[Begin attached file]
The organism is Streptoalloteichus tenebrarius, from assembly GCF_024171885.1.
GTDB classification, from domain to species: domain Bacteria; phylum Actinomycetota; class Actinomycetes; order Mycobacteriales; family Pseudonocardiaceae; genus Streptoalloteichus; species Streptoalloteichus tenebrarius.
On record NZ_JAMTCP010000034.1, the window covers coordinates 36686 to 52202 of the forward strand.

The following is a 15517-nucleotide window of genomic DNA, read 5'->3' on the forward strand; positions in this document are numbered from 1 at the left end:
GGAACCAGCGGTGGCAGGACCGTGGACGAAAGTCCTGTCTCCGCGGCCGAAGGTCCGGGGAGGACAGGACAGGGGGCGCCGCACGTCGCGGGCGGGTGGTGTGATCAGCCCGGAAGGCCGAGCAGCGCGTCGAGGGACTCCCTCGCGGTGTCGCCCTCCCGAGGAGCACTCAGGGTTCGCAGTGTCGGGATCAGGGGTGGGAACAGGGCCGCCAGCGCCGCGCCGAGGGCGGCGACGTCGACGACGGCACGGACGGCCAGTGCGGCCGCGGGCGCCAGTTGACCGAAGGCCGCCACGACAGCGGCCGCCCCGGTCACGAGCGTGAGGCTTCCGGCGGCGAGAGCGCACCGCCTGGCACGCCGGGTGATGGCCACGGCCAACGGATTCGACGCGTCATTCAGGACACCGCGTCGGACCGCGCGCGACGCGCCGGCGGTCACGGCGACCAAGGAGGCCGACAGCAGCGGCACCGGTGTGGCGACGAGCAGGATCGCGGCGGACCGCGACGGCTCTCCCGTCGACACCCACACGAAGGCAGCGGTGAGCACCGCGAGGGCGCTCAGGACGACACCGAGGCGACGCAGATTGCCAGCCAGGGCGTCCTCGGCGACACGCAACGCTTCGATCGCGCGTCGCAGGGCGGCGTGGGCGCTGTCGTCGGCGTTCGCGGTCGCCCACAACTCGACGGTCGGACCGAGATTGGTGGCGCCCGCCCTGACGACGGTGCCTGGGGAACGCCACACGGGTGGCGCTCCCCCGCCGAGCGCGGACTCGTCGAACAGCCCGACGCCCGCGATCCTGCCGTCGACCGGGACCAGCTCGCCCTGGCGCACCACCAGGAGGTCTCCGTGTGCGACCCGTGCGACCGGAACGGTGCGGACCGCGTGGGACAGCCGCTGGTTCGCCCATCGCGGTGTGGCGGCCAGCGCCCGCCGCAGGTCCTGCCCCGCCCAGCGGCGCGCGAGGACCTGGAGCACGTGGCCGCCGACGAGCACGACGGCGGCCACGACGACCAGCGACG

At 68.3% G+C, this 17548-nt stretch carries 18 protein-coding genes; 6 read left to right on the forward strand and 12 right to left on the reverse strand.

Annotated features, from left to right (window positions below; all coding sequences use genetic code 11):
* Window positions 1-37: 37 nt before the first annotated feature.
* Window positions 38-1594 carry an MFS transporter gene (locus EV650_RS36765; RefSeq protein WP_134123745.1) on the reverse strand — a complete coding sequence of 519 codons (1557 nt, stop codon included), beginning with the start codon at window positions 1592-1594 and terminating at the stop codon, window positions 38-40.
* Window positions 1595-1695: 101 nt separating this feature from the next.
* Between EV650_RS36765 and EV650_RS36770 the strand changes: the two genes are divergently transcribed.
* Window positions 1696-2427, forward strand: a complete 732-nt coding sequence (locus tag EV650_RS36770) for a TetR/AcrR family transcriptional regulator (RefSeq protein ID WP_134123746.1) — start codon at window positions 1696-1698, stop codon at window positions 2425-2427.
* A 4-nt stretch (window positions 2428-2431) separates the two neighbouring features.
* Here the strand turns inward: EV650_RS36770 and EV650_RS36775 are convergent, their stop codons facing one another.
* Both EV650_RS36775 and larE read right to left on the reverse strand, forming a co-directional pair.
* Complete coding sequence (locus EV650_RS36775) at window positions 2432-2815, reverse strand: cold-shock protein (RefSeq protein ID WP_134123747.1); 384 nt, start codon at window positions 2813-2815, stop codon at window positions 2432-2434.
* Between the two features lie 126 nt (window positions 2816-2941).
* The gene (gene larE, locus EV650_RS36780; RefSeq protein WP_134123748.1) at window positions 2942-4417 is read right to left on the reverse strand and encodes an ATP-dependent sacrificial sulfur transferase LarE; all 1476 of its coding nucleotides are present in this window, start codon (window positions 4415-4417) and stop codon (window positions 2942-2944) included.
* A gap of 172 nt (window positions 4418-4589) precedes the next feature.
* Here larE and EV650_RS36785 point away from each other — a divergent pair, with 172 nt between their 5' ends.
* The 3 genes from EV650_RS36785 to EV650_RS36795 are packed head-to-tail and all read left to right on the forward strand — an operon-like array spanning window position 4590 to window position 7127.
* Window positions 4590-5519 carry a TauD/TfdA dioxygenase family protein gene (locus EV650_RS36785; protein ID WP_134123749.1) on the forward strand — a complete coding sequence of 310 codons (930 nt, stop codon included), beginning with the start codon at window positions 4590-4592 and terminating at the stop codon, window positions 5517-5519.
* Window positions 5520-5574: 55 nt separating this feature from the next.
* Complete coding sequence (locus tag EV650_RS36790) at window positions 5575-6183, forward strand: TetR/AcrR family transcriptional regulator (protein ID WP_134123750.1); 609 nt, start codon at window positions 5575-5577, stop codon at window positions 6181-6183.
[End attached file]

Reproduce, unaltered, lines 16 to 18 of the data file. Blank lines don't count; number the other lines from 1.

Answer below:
* Complete coding sequence (locus EV650_RS36775) at window positions 2432-2815, reverse strand: cold-shock protein (RefSeq protein ID WP_134123747.1); 384 nt, start codon at window positions 2813-2815, stop codon at window positions 2432-2434.
* Between the two features lie 126 nt (window positions 2816-2941).
* The gene (gene larE, locus EV650_RS36780; RefSeq protein WP_134123748.1) at window positions 2942-4417 is read right to left on the reverse strand and encodes an ATP-dependent sacrificial sulfur transferase LarE; all 1476 of its coding nucleotides are present in this window, start codon (window positions 4415-4417) and stop codon (window positions 2942-2944) included.